Karei Vuursteen has been Chairman of the Executive Board since 23 April 1993. The IVorld ofHeineken wishes him lots of success in his new post. generation might be less inclined to look upon certain problems as an integral part of the overall business policy." "But when you get to around age sixty you tend to distance yourself a little from developments within the company. That brings a greater risk of hesitation when taking decisions. The company then needs the drive of a younger generation." Heart As Chairman of the Executive Board Mr Van Schaik was involved in all facets of the company. But his heart lies in marketing, above all in mar keting strategy: thinking ahead, keep ing closely in touch with market developments and taking action at an early stage. In a 1990 interview in The World of Heineken Mr Van Schaik left no doubts as to his goals: the Heineken brand ("the crown jewel of our com pany") was still a long way from ex ploiting its potential to the full in the world beer market. "I consider it as my personal objective to make the organisation even more flexible and more efficient so that even more attention can be devoted to our brand." Three years later Mr Van Schaik concludes that the Heineken brand is developing well. "I am satisfied with that. For many years we have built up the infrastructure in all parts of the world and the time has now arrived when we are deriving greater benefit from that network." Impulses The financial results of Heineken N.V. for 1992 clearly show that Mr Van Schaik's impulses to give the Heineken brand added value are now bearing fruit. Chiefly thanks to increased sales of the Heineken and Amstel brands, group profit before extraordinary income increased by 12.9% to 463 million guilders. "The Heineken brand is of essential importance for our compa ny. If we were to neglect the Heine ken brand, we would still have a big brewery but otherwise nothing spe cial. In volume terms we are a big brewery, but not if you look at our financial position. Thanks to the strength of our Heineken brand, how ever, we are the world's best known brewery. The reputation, the 'scale' of your business are also governed by the strength of the brand." And, adds Mr Van Schaik, the strength of the Heineken brand can be exploited to an even greater extent. "One of our objectives is 50% market share in the premium seg ment, so that still leaves us with suffi cient leeway for growth. We are con centrating these efforts on several corporate brands, with Heineken as our flagship." Closed down Ray van Schaik's legacy is a thorough ly healthy business, posting 1992 annual results which were also greeted with admiration in the finan cial world. "Good financial figures do not automatically mean that you are unassailable. Just one year of care lessness and you can pull down the shutters. 1 saw that happen to a busi ness which had existed for 25 years and was healthy. One year later it had closed down." For Mr Van Schaik his working life at Heineken has meanwhile also come to a close. He has no regrets, but looks back on those many years with a great deal of pleasure. "I always had a lot of fun. The chair manship, although not easy, was also a challenging and dynamic time. What Heineken now needs is that drive from a younger generation. Young people like to tackle new things, take risks. With the passing of the years, the hesitation in your timing increases. So it's good to know that a younger generation is there to take over." "I divide a human lifetime into four phases: playing, learning, work ing and enjoying. I'm now embarking on that final phase." THE WOULD OF HEINEKEN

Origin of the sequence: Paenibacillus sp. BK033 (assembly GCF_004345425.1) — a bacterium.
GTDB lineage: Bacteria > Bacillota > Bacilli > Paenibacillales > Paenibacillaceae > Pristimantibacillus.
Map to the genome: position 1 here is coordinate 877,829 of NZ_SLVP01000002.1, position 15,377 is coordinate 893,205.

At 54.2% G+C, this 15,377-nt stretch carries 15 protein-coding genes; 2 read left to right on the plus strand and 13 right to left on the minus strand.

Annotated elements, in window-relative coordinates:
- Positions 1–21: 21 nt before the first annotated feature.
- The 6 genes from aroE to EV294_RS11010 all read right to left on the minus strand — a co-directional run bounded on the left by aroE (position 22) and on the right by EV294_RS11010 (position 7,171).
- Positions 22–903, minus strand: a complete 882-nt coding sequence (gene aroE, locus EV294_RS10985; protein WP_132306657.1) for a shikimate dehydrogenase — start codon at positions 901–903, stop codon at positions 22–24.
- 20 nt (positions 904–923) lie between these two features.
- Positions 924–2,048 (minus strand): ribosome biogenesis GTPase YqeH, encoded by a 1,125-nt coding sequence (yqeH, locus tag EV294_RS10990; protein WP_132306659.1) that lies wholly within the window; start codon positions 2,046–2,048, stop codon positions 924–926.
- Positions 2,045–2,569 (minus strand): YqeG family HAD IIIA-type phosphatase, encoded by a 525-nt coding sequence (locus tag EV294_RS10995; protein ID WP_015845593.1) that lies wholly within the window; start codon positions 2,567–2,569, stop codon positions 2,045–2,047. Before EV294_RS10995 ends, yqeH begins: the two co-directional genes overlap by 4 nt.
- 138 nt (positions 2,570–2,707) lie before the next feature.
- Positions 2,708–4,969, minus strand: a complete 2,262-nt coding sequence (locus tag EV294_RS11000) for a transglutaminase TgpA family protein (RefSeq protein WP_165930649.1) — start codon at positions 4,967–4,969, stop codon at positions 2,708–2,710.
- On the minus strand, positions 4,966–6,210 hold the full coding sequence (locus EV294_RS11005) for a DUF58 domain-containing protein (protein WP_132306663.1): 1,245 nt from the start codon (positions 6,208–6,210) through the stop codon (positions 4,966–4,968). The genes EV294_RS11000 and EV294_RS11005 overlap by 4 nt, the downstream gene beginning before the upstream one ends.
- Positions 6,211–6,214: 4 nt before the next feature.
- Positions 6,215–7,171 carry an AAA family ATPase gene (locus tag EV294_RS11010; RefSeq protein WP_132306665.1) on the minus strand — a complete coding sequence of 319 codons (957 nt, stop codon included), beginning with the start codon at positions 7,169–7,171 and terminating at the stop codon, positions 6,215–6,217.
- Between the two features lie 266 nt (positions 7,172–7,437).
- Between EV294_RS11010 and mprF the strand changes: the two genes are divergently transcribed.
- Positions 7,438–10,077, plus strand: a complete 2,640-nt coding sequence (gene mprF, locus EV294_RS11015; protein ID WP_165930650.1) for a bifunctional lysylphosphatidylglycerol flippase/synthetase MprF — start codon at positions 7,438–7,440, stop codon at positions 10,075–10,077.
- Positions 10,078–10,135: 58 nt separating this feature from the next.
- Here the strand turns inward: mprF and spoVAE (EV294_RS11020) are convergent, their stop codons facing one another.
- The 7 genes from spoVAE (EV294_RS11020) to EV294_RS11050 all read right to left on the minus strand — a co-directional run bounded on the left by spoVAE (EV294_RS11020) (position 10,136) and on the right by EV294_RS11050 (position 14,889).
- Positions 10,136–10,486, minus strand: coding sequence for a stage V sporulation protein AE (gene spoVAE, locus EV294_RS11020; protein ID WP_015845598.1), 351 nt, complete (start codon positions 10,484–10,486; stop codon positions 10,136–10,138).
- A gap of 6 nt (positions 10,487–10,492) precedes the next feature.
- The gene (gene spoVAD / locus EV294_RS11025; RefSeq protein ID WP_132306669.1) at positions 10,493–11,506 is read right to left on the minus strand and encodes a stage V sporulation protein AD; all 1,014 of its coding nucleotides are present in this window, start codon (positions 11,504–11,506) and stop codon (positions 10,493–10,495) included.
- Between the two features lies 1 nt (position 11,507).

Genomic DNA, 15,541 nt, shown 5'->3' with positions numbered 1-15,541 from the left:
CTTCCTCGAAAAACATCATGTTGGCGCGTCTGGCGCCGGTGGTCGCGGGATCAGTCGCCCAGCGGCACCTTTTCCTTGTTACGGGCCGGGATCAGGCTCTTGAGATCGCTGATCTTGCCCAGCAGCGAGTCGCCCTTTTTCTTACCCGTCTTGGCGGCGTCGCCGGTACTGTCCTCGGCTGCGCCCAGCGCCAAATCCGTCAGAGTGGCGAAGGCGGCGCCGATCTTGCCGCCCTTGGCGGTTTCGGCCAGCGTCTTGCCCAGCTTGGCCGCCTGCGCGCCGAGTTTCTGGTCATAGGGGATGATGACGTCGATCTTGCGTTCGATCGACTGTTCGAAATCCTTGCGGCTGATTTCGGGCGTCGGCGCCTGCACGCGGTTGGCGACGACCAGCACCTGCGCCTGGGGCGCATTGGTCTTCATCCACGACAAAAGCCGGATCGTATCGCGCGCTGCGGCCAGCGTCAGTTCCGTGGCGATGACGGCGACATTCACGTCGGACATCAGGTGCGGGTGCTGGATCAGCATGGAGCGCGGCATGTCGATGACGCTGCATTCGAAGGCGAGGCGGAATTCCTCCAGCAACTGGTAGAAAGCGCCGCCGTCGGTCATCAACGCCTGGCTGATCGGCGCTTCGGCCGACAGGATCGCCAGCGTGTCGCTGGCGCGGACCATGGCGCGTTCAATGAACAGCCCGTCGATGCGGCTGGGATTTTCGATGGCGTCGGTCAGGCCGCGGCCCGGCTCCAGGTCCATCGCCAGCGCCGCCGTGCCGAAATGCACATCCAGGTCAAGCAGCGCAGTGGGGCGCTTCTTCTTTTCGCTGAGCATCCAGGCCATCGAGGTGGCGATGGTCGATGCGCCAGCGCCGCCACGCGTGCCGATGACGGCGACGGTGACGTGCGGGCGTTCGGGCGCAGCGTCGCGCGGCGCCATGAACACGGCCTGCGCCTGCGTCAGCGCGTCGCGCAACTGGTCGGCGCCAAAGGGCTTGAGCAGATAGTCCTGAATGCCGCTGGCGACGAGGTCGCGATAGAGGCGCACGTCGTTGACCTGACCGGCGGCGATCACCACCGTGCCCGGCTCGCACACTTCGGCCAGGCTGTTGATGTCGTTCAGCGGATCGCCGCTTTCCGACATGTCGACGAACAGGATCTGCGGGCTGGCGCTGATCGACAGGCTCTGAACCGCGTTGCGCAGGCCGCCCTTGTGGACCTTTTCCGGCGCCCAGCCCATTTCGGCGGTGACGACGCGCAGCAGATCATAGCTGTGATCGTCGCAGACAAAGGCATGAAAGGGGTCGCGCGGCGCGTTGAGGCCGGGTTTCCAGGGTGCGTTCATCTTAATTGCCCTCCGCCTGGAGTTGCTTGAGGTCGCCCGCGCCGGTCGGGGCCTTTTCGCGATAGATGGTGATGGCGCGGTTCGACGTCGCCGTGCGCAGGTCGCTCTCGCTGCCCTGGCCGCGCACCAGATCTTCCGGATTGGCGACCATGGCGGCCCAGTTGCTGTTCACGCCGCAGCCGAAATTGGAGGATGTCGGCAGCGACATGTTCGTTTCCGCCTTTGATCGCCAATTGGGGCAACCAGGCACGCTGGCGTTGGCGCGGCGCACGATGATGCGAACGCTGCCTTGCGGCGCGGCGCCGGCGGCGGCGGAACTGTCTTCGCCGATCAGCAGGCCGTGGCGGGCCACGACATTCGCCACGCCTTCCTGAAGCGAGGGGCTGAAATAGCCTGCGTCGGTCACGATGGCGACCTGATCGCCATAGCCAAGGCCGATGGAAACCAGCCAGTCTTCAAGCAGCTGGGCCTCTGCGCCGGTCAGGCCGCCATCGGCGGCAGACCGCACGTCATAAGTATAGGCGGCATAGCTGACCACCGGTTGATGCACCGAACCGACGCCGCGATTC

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World of Heineken | 1993 | | pagina 6